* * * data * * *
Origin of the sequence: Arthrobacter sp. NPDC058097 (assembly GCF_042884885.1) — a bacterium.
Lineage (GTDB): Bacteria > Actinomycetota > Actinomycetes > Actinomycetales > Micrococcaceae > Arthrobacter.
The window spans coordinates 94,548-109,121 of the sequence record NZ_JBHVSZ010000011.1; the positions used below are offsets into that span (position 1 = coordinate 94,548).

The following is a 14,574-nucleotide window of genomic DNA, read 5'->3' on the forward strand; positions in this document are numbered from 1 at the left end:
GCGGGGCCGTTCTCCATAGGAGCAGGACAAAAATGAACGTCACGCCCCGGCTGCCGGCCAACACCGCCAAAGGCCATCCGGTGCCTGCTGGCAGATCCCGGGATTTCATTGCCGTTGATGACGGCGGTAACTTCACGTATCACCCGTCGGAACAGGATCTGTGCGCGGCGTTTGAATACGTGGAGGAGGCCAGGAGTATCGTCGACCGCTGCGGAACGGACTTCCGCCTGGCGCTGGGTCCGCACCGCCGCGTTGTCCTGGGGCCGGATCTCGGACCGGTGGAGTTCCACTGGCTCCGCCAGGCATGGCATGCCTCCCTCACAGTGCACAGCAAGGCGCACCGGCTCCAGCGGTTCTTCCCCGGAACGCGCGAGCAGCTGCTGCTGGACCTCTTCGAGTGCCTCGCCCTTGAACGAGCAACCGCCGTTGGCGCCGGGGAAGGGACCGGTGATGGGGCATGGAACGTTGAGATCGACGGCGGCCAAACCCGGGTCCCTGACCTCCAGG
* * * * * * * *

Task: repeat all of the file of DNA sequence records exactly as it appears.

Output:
Origin of the sequence: Arthrobacter sp. NPDC058097 (assembly GCF_042884885.1) — a bacterium.
Lineage (GTDB): Bacteria > Actinomycetota > Actinomycetes > Actinomycetales > Micrococcaceae > Arthrobacter.
The window spans coordinates 94,548-109,121 of the sequence record NZ_JBHVSZ010000011.1; the positions used below are offsets into that span (position 1 = coordinate 94,548).

The following is a 14,574-nucleotide window of genomic DNA, read 5'->3' on the forward strand; positions in this document are numbered from 1 at the left end:
GCGGGGCCGTTCTCCATAGGAGCAGGACAAAAATGAACGTCACGCCCCGGCTGCCGGCCAACACCGCCAAAGGCCATCCGGTGCCTGCTGGCAGATCCCGGGATTTCATTGCCGTTGATGACGGCGGTAACTTCACGTATCACCCGTCGGAACAGGATCTGTGCGCGGCGTTTGAATACGTGGAGGAGGCCAGGAGTATCGTCGACCGCTGCGGAACGGACTTCCGCCTGGCGCTGGGTCCGCACCGCCGCGTTGTCCTGGGGCCGGATCTCGGACCGGTGGAGTTCCACTGGCTCCGCCAGGCATGGCATGCCTCCCTCACAGTGCACAGCAAGGCGCACCGGCTCCAGCGGTTCTTCCCCGGAACGCGCGAGCAGCTGCTGCTGGACCTCTTCGAGTGCCTCGCCCTTGAACGAGCAACCGCCGTTGGCGCCGGGGAAGGGACCGGTGATGGGGCATGGAACGTTGAGATCGACGGCGGCCAAACCCGGGTCCCTGACCTCCAGG